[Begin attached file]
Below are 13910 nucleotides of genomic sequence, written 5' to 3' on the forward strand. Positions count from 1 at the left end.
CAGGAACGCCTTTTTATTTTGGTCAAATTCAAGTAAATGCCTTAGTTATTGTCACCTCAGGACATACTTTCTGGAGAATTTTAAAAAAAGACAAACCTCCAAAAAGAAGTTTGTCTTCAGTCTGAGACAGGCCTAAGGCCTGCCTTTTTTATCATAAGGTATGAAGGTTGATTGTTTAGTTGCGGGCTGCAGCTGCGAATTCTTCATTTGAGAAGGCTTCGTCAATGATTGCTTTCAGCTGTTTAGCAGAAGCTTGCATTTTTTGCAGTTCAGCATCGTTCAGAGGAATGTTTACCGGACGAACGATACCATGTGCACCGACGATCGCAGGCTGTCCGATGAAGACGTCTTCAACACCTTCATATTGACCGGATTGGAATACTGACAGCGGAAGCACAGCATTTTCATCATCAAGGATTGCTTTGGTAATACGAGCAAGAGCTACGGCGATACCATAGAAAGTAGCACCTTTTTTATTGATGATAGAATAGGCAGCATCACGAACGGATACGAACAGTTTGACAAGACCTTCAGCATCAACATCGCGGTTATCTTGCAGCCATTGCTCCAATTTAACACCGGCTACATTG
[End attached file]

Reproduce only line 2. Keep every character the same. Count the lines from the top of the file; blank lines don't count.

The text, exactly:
CAGGAACGCCTTTTTATTTTGGTCAAATTCAAGTAAATGCCTTAGTTATTGTCACCTCAGGACATACTTTCTGGAGAATTTTAAAAAAAGACAAACCTCCAAAAAGAAGTTTGTCTTCAGTCTGAGACAGGCCTAAGGCCTGCCTTTTTTATCATAAGGTATGAAGGTTGATTGTTTAGTTGCGGGCTGCAGCTGCGAATTCTTCATTTGAGAAGGCTTCGTCAATGATTGCTTTCAGCTGTTTAGCAGAAGCTTGCATTTTTTGCAGTTCAGCATCGTTCAGAGGAATGTTTACCGGACGAACGATACCATGTGCACCGACGATCGCAGGCTGTCCGATGAAGACGTCTTCAACACCTTCATATTGACCGGATTGGAATACTGACAGCGGAAGCACAGCATTTTCATCATCAAGGATTGCTTTGGTAATACGAGCAAGAGCTACGGCGATACCATAGAAAGTAGCACCTTTTTTATTGATGATAGAATAGGCAGCATCACGAACGGATACGAACAGTTTGACAAGACCTTCAGCATCAACATCGCGGTTATCTTGCAGCCATTGCTCCAATTTAACACCGGCTACATTG